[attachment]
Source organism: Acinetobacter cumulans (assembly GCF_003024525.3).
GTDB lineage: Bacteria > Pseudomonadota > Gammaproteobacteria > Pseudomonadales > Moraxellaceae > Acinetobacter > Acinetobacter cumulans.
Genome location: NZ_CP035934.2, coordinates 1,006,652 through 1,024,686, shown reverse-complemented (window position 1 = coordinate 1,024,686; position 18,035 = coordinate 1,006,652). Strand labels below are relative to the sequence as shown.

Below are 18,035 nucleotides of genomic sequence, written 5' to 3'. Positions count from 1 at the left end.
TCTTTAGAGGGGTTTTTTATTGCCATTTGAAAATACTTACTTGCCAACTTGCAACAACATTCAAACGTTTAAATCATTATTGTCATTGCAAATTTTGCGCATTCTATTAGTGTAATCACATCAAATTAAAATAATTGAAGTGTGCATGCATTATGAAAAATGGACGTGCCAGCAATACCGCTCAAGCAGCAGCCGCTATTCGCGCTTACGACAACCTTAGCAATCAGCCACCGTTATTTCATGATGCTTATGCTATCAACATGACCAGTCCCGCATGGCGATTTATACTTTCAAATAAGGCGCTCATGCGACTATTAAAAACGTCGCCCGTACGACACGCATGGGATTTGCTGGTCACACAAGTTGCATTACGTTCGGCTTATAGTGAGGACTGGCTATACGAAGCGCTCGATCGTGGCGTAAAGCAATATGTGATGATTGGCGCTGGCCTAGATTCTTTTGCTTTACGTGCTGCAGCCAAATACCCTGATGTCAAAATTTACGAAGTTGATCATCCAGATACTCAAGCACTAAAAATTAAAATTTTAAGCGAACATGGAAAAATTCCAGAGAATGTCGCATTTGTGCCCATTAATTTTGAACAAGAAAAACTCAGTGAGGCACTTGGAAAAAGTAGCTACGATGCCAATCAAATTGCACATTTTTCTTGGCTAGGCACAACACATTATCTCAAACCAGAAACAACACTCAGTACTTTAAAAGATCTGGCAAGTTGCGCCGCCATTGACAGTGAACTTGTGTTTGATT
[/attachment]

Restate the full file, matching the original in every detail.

Source organism: Acinetobacter cumulans (assembly GCF_003024525.3).
GTDB lineage: Bacteria > Pseudomonadota > Gammaproteobacteria > Pseudomonadales > Moraxellaceae > Acinetobacter > Acinetobacter cumulans.
Genome location: NZ_CP035934.2, coordinates 1,006,652 through 1,024,686, shown reverse-complemented (window position 1 = coordinate 1,024,686; position 18,035 = coordinate 1,006,652). Strand labels below are relative to the sequence as shown.

Below are 18,035 nucleotides of genomic sequence, written 5' to 3'. Positions count from 1 at the left end.
TCTTTAGAGGGGTTTTTTATTGCCATTTGAAAATACTTACTTGCCAACTTGCAACAACATTCAAACGTTTAAATCATTATTGTCATTGCAAATTTTGCGCATTCTATTAGTGTAATCACATCAAATTAAAATAATTGAAGTGTGCATGCATTATGAAAAATGGACGTGCCAGCAATACCGCTCAAGCAGCAGCCGCTATTCGCGCTTACGACAACCTTAGCAATCAGCCACCGTTATTTCATGATGCTTATGCTATCAACATGACCAGTCCCGCATGGCGATTTATACTTTCAAATAAGGCGCTCATGCGACTATTAAAAACGTCGCCCGTACGACACGCATGGGATTTGCTGGTCACACAAGTTGCATTACGTTCGGCTTATAGTGAGGACTGGCTATACGAAGCGCTCGATCGTGGCGTAAAGCAATATGTGATGATTGGCGCTGGCCTAGATTCTTTTGCTTTACGTGCTGCAGCCAAATACCCTGATGTCAAAATTTACGAAGTTGATCATCCAGATACTCAAGCACTAAAAATTAAAATTTTAAGCGAACATGGAAAAATTCCAGAGAATGTCGCATTTGTGCCCATTAATTTTGAACAAGAAAAACTCAGTGAGGCACTTGGAAAAAGTAGCTACGATGCCAATCAAATTGCACATTTTTCTTGGCTAGGCACAACACATTATCTCAAACCAGAAACAACACTCAGTACTTTAAAAGATCTGGCAAGTTGCGCCGCCATTGACAGTGAACTTGTGTTTGATT